Line up your square with the first strip of fabric. I like to lay them right sides together on my sewing machine and cut the strip to length with a scissors. Don’t worry about being perfect. We’ll straighten up the ends later.


Repeat for the opposite side. (I like to build it courthouse steps style so you can sew 2 seams before pressing. It could also go around the block.)

image image

Press flat then press both sides away from the center. If the ends are pretty crooked, you can straighten them now. Don’t worry about making the block square. Just make each side straight.


Repeat for remaining 2 sides using the same fabric.

Now, continue adding rounds until your block is slightly larger than your final size. The method is the same for both 6½” and 12½” blocks. Just pick your time to stop.

Here are a few tips. Please read them all before going too far. I’ve learned them the hard way and you might as well benefit from my mistakes.


· If you have a strip that’s wider on one end, don’t straighten it. Just be sure one side is straight and use that side to line up with the edge of the square. In this picture the top edge is straight.

· If you have a strip narrower on one end, use the narrower end on the sides where the block that are wider. Just remember, eventually your block will need to be square.


· If you run out of a fabric, use a make do. Here I added a different fuschia fabric to the strip for the final side.

image image

· If a strip is just a hair short, center it on the block and trim after sewing and pressing. (Sorry about the glare.)

image image

· When you’re getting close to the desired size, be sure to leave yourself AT LEAST ½” all around for the final strip. ¾” would be better. Here I was pretty tight so I trimmed the block before adding the last strip.


· Make the last strip wide enough. Nothing’s worse than being short in one corner. This one I made plenty wide. imageThe pieces I trimmed off will go back into my box of strips.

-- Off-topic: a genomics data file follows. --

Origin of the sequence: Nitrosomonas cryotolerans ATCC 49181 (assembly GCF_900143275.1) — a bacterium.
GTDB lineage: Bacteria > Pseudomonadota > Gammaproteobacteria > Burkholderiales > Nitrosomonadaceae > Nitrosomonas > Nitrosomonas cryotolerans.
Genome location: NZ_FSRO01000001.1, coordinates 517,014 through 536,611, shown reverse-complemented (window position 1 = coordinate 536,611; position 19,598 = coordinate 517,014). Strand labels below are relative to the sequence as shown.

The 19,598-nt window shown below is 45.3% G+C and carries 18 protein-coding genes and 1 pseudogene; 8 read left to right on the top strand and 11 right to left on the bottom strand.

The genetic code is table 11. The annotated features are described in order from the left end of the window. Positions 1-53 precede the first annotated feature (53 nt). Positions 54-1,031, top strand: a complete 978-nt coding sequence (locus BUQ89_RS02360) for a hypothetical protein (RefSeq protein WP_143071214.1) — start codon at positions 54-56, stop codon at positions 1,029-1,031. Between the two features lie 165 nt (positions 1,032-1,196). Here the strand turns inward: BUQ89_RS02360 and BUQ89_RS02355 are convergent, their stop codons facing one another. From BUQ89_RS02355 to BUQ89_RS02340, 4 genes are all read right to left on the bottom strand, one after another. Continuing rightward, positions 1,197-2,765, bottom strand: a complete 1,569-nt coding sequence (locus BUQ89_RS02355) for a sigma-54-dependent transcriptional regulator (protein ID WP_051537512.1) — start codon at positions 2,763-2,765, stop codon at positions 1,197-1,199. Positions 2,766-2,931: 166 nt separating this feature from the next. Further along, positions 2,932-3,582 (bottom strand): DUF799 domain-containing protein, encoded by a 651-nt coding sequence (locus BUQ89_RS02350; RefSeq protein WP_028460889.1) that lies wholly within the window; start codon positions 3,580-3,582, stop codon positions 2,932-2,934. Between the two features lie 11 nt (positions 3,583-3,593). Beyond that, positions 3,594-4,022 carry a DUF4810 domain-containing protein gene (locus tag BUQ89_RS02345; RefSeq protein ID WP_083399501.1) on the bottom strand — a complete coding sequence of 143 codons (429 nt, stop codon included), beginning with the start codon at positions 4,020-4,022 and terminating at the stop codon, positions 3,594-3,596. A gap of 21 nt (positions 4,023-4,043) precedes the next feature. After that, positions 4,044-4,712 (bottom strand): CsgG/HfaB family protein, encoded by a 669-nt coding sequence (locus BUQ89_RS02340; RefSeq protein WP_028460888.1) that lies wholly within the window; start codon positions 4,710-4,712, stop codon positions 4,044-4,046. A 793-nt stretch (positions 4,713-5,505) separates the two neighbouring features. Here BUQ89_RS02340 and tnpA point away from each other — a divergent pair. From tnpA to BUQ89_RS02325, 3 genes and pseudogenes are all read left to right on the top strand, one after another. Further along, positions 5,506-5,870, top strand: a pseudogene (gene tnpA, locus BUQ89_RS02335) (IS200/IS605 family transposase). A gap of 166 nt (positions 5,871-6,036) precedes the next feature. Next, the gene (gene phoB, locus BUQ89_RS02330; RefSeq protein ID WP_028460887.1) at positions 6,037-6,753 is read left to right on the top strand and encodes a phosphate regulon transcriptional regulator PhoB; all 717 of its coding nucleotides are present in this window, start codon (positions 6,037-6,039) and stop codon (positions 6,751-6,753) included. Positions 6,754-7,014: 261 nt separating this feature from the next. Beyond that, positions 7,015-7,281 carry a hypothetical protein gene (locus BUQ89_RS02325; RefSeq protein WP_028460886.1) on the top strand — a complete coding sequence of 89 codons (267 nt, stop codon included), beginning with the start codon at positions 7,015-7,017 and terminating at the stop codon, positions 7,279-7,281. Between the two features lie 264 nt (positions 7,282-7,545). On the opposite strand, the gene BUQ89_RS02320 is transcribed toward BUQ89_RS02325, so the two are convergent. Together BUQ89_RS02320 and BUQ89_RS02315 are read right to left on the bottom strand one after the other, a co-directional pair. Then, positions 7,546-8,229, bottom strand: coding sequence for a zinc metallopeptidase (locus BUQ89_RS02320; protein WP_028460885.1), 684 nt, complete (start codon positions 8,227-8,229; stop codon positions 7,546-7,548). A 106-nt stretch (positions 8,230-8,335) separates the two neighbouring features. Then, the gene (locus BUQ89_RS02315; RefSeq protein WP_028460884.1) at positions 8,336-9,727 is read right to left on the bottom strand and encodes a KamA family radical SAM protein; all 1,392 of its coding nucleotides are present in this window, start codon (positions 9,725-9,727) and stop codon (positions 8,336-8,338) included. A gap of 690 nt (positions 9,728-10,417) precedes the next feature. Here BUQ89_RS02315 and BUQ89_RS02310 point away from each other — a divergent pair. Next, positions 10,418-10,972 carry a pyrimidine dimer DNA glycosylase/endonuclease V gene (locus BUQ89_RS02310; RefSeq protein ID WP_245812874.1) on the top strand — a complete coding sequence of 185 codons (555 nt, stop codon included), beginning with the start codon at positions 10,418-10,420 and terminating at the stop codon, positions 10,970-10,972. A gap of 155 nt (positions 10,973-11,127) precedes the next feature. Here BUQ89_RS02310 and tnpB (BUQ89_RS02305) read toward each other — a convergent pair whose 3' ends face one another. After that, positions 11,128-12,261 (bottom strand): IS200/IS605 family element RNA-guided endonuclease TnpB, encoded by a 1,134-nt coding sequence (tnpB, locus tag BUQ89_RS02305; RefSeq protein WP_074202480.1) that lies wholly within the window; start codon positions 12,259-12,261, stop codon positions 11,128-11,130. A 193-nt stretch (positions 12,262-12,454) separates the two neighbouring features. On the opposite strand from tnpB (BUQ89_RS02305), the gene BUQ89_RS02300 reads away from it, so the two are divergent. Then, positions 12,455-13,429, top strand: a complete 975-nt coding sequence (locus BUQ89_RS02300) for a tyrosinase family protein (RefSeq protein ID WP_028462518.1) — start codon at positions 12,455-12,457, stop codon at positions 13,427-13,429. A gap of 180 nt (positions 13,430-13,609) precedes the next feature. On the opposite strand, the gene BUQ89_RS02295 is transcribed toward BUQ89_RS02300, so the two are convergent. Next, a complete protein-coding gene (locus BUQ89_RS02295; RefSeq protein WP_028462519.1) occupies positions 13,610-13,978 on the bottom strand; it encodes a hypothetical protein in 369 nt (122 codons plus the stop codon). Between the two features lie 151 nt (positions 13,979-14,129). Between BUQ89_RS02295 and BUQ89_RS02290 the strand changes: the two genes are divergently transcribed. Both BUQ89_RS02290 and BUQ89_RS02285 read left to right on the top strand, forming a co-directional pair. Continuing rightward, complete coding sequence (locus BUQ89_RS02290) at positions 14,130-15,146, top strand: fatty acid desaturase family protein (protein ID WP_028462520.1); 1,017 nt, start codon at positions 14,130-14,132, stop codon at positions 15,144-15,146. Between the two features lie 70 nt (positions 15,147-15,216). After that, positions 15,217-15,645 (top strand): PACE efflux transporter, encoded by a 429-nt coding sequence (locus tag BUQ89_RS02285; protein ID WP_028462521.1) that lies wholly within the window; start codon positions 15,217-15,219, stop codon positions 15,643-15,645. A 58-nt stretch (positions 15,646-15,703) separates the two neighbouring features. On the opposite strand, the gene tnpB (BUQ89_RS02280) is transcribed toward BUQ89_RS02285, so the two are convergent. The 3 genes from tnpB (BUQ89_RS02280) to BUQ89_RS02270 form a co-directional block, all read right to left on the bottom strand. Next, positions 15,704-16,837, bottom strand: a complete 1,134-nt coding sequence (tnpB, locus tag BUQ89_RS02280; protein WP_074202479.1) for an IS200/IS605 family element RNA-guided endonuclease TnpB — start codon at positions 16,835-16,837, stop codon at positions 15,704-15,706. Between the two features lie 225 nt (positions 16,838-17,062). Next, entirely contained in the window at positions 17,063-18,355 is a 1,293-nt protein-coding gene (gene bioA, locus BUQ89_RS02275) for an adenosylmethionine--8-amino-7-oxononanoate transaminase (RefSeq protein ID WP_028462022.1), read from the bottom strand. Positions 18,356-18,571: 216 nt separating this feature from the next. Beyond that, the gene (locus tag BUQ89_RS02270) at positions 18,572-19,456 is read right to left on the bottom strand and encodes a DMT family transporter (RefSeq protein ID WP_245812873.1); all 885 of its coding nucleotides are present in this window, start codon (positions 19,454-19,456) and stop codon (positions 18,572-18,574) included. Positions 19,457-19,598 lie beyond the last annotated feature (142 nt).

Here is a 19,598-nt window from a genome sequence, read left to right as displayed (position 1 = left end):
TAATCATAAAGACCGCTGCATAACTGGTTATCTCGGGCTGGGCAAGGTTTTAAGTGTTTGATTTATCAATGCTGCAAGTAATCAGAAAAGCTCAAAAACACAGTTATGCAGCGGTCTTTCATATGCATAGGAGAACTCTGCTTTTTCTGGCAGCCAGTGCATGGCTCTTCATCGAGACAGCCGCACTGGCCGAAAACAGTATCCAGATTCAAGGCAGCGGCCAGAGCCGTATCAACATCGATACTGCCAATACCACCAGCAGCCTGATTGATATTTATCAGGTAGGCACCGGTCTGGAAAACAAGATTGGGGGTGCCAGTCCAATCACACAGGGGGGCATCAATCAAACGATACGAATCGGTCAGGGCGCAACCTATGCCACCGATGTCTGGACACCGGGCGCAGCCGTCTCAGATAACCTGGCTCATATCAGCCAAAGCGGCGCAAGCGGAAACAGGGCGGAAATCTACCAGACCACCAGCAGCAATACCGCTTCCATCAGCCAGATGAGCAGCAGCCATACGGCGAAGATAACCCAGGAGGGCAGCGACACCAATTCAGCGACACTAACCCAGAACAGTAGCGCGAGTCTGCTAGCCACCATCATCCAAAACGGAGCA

· Spray starch and press really flat before squaring up to either 12.5” or 6.5” depending on which size block you’re going for.

Have fun! Hope you enjoy this block and the Quilt Along!


Click HERE to print a PDF of this block pattern!


When you’ve finished your block(s) please post it to the flickr group: so we can all see!

Stop back on Thursday to see what block Amy from Amy’s Creative Side has to share with us!


Past Important Links for the Quilt Along:

And don’t forget!  Finish your quilt top by Saturday, May 25th, post it to our flickr site and be entered to win one of TWO $25 gift certificates to Fabrics N Quilts!


  1. I LOVE LOVE LOVE this block - thanks so much for sharing...and as if I didn't have enough to keep me awake at night .... now I'll be thinking about your "steroids" ROCKS! Gonna start gathering up my strings now...they have a new 'purpose'!

  2. Thank you for the block tutorial. It looks like fun with less stress. Your quilts are bold and beautiful. The steroid one reminds me of a Van Gogh. I bet it's beautiful in person.

  3. Wow! I'm amazed at the variety quilt styles made by the log cabin! I had no idea! i LOVE LOVE the star one that went to Sweden! And, of course, "katrina" since that's my daughter's name :-) But, I agree - your quilt on steroids just makes me drool! Thanks so much for sharing!

  4. Thank you for the guide to how to co9ntrol a wonky block. I'd figured some of it out for myself, but not all of it.

  5. [...] Die haben auch total Spaß gemacht. Bei dem erten Block “Free Form Log Cabin” von Diane Lapacek, konnte man einfach drauf los nähen. Es sollte auch ein bisschen ungleich sein. Bei dem zweiten [...]

  6. [...] Block 1: Diane from Lapacek’s Orchard with a Log Cabin Block [...]

  7. I love the lay out for the Log Cabin by Kathy . The colours look great too, from what I can see - the picture is kind of small .

  8. I'm jumping in here with the first block, log cabin, this week. Just learned about quilt-alongs and excited to do one square a week, so non-stressful. Looking forward to sewing with you all. Mary

  9. Yeah! I can't wait to watch your progress! Have fun and don't hesitate to ask questions!